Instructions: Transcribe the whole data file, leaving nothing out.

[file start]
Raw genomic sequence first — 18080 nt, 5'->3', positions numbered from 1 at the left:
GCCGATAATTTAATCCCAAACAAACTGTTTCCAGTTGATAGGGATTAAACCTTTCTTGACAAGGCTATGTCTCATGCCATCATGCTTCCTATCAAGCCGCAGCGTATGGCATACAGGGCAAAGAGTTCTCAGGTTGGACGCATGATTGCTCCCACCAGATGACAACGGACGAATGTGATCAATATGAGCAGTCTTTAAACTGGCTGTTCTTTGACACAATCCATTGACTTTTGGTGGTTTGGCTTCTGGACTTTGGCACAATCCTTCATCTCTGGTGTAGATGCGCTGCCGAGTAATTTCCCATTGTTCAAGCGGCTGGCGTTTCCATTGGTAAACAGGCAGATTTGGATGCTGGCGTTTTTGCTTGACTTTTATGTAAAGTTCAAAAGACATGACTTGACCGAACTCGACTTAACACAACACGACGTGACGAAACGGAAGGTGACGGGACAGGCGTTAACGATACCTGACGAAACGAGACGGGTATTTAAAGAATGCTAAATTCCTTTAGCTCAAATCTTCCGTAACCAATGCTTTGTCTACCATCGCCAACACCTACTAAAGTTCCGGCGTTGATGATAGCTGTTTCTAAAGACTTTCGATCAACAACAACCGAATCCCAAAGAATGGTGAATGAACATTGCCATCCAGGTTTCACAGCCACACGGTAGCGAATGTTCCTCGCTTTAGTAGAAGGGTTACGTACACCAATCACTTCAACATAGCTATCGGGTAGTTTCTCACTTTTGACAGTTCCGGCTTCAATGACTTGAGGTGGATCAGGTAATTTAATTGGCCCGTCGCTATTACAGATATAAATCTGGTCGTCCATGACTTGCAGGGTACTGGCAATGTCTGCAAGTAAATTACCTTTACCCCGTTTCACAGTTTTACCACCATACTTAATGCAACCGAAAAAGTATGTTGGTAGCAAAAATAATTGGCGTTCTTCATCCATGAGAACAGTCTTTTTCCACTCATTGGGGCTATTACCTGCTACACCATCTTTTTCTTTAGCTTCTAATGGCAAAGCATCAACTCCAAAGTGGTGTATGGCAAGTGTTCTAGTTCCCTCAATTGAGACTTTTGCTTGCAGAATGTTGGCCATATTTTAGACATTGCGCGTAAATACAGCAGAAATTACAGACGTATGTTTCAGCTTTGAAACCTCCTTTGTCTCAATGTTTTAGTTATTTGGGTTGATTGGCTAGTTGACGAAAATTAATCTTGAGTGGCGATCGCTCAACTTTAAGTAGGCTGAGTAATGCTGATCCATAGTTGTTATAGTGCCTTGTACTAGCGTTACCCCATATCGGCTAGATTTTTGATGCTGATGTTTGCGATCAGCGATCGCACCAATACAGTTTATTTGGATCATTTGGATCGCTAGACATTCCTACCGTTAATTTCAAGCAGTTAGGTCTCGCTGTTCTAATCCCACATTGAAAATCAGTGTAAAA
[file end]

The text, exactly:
Raw genomic sequence first — 18080 nt, 5'->3', positions numbered from 1 at the left:
GCCGATAATTTAATCCCAAACAAACTGTTTCCAGTTGATAGGGATTAAACCTTTCTTGACAAGGCTATGTCTCATGCCATCATGCTTCCTATCAAGCCGCAGCGTATGGCATACAGGGCAAAGAGTTCTCAGGTTGGACGCATGATTGCTCCCACCAGATGACAACGGACGAATGTGATCAATATGAGCAGTCTTTAAACTGGCTGTTCTTTGACACAATCCATTGACTTTTGGTGGTTTGGCTTCTGGACTTTGGCACAATCCTTCATCTCTGGTGTAGATGCGCTGCCGAGTAATTTCCCATTGTTCAAGCGGCTGGCGTTTCCATTGGTAAACAGGCAGATTTGGATGCTGGCGTTTTTGCTTGACTTTTATGTAAAGTTCAAAAGACATGACTTGACCGAACTCGACTTAACACAACACGACGTGACGAAACGGAAGGTGACGGGACAGGCGTTAACGATACCTGACGAAACGAGACGGGTATTTAAAGAATGCTAAATTCCTTTAGCTCAAATCTTCCGTAACCAATGCTTTGTCTACCATCGCCAACACCTACTAAAGTTCCGGCGTTGATGATAGCTGTTTCTAAAGACTTTCGATCAACAACAACCGAATCCCAAAGAATGGTGAATGAACATTGCCATCCAGGTTTCACAGCCACACGGTAGCGAATGTTCCTCGCTTTAGTAGAAGGGTTACGTACACCAATCACTTCAACATAGCTATCGGGTAGTTTCTCACTTTTGACAGTTCCGGCTTCAATGACTTGAGGTGGATCAGGTAATTTAATTGGCCCGTCGCTATTACAGATATAAATCTGGTCGTCCATGACTTGCAGGGTACTGGCAATGTCTGCAAGTAAATTACCTTTACCCCGTTTCACAGTTTTACCACCATACTTAATGCAACCGAAAAAGTATGTTGGTAGCAAAAATAATTGGCGTTCTTCATCCATGAGAACAGTCTTTTTCCACTCATTGGGGCTATTACCTGCTACACCATCTTTTTCTTTAGCTTCTAATGGCAAAGCATCAACTCCAAAGTGGTGTATGGCAAGTGTTCTAGTTCCCTCAATTGAGACTTTTGCTTGCAGAATGTTGGCCATATTTTAGACATTGCGCGTAAATACAGCAGAAATTACAGACGTATGTTTCAGCTTTGAAACCTCCTTTGTCTCAATGTTTTAGTTATTTGGGTTGATTGGCTAGTTGACGAAAATTAATCTTGAGTGGCGATCGCTCAACTTTAAGTAGGCTGAGTAATGCTGATCCATAGTTGTTATAGTGCCTTGTACTAGCGTTACCCCATATCGGCTAGATTTTTGATGCTGATGTTTGCGATCAGCGATCGCACCAATACAGTTTATTTGGATCATTTGGATCGCTAGACATTCCTACCGTTAATTTCAAGCAGTTAGGTCTCGCTGTTCTAATCCCACATTGAAAATCAGTGTAAAA